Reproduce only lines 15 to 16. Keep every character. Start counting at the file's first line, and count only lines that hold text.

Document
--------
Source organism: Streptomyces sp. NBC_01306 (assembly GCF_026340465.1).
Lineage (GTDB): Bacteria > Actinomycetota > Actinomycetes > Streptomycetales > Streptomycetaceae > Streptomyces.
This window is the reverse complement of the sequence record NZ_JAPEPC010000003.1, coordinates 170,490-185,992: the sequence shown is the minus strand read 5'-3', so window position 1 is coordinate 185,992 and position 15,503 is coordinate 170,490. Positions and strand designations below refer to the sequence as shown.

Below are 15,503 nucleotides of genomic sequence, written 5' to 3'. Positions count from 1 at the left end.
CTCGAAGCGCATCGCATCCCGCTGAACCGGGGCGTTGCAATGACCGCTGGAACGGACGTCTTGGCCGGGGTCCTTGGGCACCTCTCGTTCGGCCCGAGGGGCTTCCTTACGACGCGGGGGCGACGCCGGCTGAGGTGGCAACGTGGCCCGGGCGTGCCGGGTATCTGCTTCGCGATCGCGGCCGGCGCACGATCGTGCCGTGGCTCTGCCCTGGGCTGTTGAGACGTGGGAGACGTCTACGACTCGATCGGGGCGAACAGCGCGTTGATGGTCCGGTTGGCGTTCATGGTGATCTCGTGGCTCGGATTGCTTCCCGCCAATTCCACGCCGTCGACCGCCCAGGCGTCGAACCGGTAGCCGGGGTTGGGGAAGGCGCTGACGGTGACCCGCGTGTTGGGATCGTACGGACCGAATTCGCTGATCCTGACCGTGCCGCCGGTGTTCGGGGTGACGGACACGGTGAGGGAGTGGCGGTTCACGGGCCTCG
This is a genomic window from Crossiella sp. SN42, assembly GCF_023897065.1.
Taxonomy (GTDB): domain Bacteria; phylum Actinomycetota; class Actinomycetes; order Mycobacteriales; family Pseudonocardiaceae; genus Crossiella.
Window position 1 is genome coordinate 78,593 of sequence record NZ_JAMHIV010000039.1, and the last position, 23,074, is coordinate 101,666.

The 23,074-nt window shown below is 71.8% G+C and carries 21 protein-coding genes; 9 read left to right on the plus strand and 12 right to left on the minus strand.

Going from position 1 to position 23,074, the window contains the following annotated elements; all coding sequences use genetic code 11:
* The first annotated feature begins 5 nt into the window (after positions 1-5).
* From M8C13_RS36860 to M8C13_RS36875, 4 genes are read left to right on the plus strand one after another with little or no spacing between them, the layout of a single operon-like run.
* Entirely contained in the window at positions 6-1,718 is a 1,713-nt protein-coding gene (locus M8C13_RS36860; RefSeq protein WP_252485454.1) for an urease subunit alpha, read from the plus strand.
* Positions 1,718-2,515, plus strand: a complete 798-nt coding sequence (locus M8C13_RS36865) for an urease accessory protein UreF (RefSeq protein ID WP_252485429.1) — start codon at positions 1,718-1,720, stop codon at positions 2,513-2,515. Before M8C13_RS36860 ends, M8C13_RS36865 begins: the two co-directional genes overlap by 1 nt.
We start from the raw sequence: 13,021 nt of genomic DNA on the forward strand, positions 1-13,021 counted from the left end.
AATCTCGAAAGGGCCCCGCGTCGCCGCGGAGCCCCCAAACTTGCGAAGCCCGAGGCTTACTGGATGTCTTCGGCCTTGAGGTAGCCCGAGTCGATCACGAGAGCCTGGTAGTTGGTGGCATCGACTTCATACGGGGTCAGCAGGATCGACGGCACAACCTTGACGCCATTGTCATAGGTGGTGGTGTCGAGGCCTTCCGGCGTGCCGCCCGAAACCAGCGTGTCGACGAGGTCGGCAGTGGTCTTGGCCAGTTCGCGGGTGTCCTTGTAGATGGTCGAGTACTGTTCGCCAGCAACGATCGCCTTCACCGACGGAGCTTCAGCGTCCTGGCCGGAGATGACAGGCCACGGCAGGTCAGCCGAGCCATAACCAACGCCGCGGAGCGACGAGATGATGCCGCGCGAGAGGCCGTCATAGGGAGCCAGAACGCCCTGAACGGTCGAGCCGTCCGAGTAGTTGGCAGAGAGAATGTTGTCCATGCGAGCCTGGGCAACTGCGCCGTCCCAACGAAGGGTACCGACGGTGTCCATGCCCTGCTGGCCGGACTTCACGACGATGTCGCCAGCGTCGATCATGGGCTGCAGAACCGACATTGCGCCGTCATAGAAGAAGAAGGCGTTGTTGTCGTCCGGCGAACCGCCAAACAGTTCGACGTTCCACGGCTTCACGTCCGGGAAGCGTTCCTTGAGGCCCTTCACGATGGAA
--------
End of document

We start from the raw sequence: 13,021 nt of genomic DNA on the forward strand, positions 1-13,021 counted from the left end.
AATCTCGAAAGGGCCCCGCGTCGCCGCGGAGCCCCCAAACTTGCGAAGCCCGAGGCTTACTGGATGTCTTCGGCCTTGAGGTAGCCCGAGTCGATCACGAGAGCCTGGTAGTTGGTGGCATCGACTTCATACGGGGTCAGCAGGATCGACGGCACAACCTTGACGCCATTGTCATAGGTGGTGGTGTCGAGGCCTTCCGGCGTGCCGCCCGAAACCAGCGTGTCGACGAGGTCGGCAGTGGTCTTGGCCAGTTCGCGGGTGTCCTTGTAGATGGTCGAGTACTGTTCGCCAGCAACGATCGCCTTCACCGACGGAGCTTCAGCGTCCTGGCCGGAGATGACAGGCCACGGCAGGTCAGCCGAGCCATAACCAACGCCGCGGAGCGACGAGATGATGCCGCGCGAGAGGCCGTCATAGGGAGCCAGAACGCCCTGAACGGTCGAGCCGTCCGAGTAGTTGGCAGAGAGAATGTTGTCCATGCGAGCCTGGGCAACTGCGCCGTCCCAACGAAGGGTACCGACGGTGTCCATGCCCTGCTGGCCGGACTTCACGACGATGTCGCCAGCGTCGATCATGGGCTGCAGAACCGACATTGCGCCGTCATAGAAGAAGAAGGCGTTGTTGTCGTCCGGCGAACCGCCAAACAGTTCGACGTTCCACGGCTTCACGTCCGGGAAGCGTTCCTTGAGGCCCTTCACGATGGAA